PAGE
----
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Sunday, 10 April 2011

The spaghetti sandwich. Near the DMZ: South Vietnam, 1969

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The spaghetti sandwich. Near the DMZ: South Vietnam 

I did quite a bit of flying around the country here and there fixing the diesel generators. I was never an expert on them so Fred gave me a week's crash course. He was one of those rare people who are natural teachers even if they have never been in the profession. He could take a complicated problem and reduce it to its ABC components before passing the information on allowing even my brain to understand it. He was of Italian origin and I feel I bitterly offended his national esteem one day.

We had flown up to a US army camp not far from the DMZ, that is the demilitarized zone (so called) between the north and the south. It was a long flight and we had to stay overnight. I think the problem had been minor. Anyway our secret knowledge was where the restart button of the generator was. None of the military knew and it wasn't in our interest to tell them.

The following morning we had a flight back to Saigon about midday. We would miss lunch and probably had not had a good breakfast. We had to wait at the end of the airstrip on the far side of the camp away from the mess. The C130 was late. Waiting was an interminable business and why I never carried any hard rations I don't know. At one time I'd had some dried rice taken from the Viet Cong and did as they did. A handful of rice and a mug of water. It would swell in the stomach and take away the hunger. Anyway I had nothing and became decidedly hungry. I said I was going to the mess to get something to eat. Fred said I would miss the flight and get stuck overnight. There was only the one flight and we were both on the same travel order.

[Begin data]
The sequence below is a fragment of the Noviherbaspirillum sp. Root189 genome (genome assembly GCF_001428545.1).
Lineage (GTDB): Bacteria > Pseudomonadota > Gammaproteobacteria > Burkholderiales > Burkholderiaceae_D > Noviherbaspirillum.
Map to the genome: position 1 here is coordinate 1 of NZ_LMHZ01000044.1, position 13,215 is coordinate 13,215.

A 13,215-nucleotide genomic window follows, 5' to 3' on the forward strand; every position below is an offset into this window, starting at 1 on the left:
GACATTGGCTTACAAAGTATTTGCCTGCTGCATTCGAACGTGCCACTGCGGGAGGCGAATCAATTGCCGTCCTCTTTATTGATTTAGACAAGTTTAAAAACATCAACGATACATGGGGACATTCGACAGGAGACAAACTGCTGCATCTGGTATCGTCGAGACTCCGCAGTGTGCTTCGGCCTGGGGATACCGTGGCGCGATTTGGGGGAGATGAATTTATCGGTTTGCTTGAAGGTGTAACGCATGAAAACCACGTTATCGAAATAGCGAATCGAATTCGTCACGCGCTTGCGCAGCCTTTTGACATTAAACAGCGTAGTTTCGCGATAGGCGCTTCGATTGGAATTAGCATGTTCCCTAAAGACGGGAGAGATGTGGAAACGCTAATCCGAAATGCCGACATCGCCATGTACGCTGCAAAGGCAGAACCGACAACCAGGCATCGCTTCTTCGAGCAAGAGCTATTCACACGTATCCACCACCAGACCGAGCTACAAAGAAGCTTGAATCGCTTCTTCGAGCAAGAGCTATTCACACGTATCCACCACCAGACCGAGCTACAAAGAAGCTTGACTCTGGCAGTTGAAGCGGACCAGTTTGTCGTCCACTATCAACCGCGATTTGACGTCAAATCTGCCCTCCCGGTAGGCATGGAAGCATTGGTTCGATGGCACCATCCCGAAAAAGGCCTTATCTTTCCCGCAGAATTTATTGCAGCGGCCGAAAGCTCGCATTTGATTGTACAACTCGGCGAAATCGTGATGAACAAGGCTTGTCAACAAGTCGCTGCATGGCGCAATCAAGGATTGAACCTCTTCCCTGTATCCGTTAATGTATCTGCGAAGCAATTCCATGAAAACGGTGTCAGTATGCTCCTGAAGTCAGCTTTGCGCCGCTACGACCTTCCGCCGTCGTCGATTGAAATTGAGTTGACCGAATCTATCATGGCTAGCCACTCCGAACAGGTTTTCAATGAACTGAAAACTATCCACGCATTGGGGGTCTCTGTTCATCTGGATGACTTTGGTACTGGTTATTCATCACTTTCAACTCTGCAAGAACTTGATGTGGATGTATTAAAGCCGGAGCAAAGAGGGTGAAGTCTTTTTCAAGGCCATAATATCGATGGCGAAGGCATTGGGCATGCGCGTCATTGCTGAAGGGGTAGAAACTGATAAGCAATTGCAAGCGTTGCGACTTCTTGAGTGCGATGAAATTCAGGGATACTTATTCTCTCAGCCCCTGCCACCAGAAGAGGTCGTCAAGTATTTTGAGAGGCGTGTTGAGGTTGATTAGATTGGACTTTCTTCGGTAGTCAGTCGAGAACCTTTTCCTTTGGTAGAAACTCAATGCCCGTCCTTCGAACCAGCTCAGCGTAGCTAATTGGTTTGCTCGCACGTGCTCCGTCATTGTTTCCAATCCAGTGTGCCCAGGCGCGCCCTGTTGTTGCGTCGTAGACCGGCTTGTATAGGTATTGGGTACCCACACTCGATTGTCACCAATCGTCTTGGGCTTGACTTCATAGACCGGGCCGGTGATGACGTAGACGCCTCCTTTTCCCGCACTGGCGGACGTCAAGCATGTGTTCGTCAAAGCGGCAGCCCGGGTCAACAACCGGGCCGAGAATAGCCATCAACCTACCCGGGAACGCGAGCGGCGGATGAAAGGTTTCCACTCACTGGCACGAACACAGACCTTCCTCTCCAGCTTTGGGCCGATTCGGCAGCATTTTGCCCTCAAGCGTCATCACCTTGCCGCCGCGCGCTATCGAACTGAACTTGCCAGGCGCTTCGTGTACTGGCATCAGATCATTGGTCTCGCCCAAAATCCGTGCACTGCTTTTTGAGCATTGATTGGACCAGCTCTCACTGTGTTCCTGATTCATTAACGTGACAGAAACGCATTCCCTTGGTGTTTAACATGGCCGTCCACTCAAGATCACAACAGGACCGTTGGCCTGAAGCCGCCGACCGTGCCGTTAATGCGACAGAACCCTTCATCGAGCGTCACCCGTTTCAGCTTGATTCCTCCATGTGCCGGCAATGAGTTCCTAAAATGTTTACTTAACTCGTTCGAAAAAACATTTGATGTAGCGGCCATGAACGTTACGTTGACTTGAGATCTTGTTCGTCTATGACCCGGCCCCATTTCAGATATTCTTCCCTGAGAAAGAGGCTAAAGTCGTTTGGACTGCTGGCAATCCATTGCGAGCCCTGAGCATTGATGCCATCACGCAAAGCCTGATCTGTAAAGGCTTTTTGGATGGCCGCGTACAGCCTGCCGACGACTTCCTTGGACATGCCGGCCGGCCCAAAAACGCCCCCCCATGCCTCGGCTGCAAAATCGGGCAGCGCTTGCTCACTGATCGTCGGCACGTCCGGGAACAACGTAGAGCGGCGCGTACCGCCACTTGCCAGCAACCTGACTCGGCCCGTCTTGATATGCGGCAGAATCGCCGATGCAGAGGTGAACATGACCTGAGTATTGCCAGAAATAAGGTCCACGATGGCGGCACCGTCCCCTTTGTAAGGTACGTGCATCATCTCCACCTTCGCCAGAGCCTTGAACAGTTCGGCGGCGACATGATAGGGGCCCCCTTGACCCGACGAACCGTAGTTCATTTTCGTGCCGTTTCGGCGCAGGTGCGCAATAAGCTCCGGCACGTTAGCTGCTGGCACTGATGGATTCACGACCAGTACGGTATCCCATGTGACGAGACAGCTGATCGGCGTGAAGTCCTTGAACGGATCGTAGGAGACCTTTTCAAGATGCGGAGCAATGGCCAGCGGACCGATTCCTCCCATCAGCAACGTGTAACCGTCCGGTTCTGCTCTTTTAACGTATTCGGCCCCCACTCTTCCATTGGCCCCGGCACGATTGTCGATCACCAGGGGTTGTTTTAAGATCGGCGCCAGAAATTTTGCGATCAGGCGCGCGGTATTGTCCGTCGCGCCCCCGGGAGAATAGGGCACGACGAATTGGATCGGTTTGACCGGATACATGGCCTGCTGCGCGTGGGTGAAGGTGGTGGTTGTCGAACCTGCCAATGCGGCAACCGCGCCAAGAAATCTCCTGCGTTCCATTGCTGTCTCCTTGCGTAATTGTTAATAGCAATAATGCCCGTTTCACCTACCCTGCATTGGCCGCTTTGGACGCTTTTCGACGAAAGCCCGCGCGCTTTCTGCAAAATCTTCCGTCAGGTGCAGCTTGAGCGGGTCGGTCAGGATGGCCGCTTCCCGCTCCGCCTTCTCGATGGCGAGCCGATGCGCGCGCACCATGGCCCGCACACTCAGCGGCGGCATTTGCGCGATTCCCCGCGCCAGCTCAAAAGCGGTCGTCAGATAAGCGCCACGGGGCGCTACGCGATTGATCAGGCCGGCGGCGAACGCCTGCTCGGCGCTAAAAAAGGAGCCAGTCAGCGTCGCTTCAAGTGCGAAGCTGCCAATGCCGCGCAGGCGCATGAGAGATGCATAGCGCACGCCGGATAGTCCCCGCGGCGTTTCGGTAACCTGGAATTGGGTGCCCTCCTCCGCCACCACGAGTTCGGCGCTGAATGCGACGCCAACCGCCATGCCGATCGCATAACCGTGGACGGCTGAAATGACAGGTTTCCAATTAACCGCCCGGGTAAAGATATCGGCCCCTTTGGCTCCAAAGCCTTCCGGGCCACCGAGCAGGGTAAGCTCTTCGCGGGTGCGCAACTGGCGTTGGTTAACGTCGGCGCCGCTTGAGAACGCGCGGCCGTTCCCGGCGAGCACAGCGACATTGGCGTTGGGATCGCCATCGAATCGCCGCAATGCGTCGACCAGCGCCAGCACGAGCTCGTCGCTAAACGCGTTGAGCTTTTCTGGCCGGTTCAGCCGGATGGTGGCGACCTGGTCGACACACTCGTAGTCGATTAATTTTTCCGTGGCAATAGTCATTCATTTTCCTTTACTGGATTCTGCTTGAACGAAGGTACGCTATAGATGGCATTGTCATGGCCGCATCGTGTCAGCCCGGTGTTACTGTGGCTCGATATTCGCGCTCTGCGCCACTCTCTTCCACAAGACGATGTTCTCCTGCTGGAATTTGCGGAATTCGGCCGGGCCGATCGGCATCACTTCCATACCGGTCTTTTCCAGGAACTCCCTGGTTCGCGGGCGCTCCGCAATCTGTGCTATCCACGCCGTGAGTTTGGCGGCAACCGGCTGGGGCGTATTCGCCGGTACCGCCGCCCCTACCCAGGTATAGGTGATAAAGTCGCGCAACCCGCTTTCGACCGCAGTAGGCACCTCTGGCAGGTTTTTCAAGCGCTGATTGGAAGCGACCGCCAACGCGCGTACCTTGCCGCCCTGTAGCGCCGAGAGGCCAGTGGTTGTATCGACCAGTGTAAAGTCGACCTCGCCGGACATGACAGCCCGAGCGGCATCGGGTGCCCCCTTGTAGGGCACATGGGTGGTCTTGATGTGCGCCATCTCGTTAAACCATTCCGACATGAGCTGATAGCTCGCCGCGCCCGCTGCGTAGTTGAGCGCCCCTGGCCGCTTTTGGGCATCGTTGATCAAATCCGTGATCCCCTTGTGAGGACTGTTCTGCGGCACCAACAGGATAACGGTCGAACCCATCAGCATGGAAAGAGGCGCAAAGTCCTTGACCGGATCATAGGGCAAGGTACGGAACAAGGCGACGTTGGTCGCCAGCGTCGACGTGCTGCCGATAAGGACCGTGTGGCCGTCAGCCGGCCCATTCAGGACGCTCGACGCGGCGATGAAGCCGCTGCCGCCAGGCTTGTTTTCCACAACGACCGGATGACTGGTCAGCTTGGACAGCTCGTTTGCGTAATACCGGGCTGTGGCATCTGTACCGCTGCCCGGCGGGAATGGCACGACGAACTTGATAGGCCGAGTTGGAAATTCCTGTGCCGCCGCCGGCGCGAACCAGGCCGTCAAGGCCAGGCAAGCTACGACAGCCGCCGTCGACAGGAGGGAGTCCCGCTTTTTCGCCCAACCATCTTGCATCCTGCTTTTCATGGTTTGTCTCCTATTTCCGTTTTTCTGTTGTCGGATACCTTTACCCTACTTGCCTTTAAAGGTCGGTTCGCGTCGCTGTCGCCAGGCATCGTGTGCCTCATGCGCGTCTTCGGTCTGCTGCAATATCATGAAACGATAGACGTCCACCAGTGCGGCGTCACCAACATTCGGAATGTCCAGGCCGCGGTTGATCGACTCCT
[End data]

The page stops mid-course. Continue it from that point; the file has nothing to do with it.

Anyway I went off to the mess, Fred having asked me to bring him something back, and wolfed down the meal. I took a portion back for Fred. He was deeply offended by what I had offered him and nearly didn't eat it. The food that day had been spaghetti bolognaise and the only way I could carry it was to make a sandwich of it. Evidently it is very offensive to give an Italian a spaghetti sandwich. The English, who invented it anyway, will put anything between two pieces of bread. So will the Vietnamese. Their street vendors made some of the most delicious sandwiches I have ever tasted.

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